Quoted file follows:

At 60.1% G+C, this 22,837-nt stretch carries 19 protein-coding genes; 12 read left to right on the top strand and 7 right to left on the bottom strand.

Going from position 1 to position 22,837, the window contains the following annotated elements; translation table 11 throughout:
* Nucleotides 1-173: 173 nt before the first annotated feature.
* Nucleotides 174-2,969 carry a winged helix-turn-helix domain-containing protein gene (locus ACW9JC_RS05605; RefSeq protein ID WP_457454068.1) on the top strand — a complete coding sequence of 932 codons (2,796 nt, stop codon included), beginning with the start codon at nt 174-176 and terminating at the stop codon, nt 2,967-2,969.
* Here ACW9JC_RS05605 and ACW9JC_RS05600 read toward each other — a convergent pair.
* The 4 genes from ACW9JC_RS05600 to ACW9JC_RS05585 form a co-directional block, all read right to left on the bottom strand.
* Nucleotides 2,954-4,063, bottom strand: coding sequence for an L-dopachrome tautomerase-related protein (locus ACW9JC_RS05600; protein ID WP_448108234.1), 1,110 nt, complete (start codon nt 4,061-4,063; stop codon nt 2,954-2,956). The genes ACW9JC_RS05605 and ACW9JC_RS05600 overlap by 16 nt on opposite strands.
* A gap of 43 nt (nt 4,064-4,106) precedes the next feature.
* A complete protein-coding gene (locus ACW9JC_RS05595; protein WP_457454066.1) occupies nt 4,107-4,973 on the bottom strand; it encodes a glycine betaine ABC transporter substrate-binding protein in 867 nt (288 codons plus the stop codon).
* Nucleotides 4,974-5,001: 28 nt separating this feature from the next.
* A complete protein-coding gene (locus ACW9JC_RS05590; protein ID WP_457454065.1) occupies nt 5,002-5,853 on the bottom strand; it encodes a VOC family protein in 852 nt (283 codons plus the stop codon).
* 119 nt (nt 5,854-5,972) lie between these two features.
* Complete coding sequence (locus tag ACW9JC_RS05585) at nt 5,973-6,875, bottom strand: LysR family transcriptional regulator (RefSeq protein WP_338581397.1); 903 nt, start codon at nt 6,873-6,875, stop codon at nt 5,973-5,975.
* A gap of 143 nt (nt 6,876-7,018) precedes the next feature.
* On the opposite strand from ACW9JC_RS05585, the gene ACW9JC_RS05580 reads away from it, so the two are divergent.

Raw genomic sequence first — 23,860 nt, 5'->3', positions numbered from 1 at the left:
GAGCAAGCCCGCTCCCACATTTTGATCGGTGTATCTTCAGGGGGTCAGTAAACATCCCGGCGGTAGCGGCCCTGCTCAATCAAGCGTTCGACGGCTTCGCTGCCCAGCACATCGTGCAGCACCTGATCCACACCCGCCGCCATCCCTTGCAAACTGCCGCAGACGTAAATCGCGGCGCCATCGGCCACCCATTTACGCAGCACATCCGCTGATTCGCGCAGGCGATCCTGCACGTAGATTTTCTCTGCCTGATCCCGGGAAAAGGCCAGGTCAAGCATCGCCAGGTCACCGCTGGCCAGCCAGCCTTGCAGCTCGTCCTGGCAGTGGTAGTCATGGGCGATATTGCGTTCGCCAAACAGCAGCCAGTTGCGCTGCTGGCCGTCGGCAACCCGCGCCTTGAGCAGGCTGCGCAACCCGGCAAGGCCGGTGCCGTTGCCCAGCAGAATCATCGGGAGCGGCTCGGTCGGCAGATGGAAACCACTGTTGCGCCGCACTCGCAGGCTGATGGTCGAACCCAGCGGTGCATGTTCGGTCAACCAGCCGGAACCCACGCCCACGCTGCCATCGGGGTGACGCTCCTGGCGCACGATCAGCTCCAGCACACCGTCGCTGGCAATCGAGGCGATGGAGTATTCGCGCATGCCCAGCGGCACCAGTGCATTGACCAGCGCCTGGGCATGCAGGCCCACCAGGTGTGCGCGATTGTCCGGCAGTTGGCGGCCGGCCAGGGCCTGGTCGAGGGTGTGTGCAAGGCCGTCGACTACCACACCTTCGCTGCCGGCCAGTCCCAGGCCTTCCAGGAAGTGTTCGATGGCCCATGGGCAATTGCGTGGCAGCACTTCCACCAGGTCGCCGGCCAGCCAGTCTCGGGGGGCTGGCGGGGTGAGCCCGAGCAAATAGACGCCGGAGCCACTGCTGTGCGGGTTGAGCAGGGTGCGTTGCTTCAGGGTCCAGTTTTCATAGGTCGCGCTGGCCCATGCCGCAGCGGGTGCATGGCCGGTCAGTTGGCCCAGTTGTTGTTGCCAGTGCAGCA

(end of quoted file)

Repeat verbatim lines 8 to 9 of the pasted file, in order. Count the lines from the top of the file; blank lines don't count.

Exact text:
* A gap of 43 nt (nt 4,064-4,106) precedes the next feature.
* A complete protein-coding gene (locus ACW9JC_RS05595; protein WP_457454066.1) occupies nt 4,107-4,973 on the bottom strand; it encodes a glycine betaine ABC transporter substrate-binding protein in 867 nt (288 codons plus the stop codon).